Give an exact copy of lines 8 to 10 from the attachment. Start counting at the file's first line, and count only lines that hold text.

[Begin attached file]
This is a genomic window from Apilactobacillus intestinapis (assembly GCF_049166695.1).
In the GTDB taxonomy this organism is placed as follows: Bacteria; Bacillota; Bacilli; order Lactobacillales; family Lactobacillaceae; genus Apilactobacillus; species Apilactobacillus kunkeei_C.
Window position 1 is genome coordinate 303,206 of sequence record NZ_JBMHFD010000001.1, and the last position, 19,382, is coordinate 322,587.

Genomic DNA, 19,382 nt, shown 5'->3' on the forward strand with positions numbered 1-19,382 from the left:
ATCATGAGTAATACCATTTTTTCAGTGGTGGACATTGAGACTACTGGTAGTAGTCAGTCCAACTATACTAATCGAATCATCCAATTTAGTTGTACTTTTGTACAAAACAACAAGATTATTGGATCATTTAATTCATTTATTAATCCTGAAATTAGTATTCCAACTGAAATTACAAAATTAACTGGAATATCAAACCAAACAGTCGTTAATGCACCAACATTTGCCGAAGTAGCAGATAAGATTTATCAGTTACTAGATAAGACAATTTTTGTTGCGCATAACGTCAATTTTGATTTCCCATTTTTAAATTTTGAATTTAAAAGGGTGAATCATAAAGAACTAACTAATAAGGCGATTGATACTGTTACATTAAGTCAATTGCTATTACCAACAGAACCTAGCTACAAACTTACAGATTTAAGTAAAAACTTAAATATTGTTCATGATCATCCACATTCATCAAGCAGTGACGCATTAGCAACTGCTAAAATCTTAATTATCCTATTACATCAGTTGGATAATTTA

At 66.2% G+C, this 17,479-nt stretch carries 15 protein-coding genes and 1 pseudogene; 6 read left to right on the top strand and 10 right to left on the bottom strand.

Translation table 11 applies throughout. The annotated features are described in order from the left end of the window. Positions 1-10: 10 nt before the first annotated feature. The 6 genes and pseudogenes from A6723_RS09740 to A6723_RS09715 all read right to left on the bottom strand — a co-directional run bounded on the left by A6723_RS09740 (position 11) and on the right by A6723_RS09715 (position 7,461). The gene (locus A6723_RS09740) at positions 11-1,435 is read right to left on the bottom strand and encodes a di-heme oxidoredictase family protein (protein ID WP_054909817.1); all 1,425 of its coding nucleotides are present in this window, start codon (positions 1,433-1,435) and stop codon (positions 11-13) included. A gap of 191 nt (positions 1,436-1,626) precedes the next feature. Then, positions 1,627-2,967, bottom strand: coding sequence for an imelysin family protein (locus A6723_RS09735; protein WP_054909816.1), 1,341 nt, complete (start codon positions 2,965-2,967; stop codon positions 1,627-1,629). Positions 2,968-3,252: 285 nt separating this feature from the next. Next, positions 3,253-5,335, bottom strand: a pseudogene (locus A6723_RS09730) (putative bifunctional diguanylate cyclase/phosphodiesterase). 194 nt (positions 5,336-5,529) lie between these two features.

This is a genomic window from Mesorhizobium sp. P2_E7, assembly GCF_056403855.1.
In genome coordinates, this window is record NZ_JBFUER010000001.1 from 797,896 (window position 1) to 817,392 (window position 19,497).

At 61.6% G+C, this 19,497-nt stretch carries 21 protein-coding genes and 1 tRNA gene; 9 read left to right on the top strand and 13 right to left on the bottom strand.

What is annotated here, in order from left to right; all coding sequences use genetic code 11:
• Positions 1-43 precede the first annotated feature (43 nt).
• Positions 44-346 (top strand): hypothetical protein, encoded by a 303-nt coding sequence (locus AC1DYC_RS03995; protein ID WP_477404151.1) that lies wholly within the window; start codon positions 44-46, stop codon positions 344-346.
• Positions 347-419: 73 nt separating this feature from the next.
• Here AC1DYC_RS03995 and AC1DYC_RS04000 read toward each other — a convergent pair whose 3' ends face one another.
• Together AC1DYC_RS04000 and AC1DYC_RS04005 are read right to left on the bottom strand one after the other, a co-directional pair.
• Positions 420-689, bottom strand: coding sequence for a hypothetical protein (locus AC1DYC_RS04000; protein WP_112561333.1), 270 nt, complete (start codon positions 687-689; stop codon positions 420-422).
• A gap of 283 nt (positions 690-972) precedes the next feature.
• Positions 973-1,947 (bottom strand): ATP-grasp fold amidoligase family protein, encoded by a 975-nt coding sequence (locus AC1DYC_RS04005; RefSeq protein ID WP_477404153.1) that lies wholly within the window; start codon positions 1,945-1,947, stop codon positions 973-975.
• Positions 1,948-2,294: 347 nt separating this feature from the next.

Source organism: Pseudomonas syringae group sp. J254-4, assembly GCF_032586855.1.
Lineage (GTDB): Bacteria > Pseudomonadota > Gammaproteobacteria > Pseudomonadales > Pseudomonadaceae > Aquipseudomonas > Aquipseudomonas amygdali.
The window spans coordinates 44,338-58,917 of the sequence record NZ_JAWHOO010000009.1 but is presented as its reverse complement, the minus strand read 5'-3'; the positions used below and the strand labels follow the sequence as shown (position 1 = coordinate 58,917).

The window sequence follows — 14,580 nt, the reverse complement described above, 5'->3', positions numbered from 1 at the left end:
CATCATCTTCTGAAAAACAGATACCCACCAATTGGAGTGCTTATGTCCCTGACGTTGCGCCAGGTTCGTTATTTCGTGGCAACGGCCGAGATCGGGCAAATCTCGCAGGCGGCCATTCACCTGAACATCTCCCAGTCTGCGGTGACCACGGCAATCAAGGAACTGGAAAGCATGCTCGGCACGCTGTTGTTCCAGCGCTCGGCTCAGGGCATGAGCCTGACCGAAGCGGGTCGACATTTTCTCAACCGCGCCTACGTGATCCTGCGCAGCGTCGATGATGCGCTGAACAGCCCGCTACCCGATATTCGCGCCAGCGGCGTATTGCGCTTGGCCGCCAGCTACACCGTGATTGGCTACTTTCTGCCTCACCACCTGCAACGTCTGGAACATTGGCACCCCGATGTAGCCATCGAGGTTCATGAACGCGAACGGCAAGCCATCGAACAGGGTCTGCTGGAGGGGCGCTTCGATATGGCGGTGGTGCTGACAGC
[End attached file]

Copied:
This is a genomic window from Mesorhizobium sp. P2_E7, assembly GCF_056403855.1.
In genome coordinates, this window is record NZ_JBFUER010000001.1 from 797,896 (window position 1) to 817,392 (window position 19,497).

At 61.6% G+C, this 19,497-nt stretch carries 21 protein-coding genes and 1 tRNA gene; 9 read left to right on the top strand and 13 right to left on the bottom strand.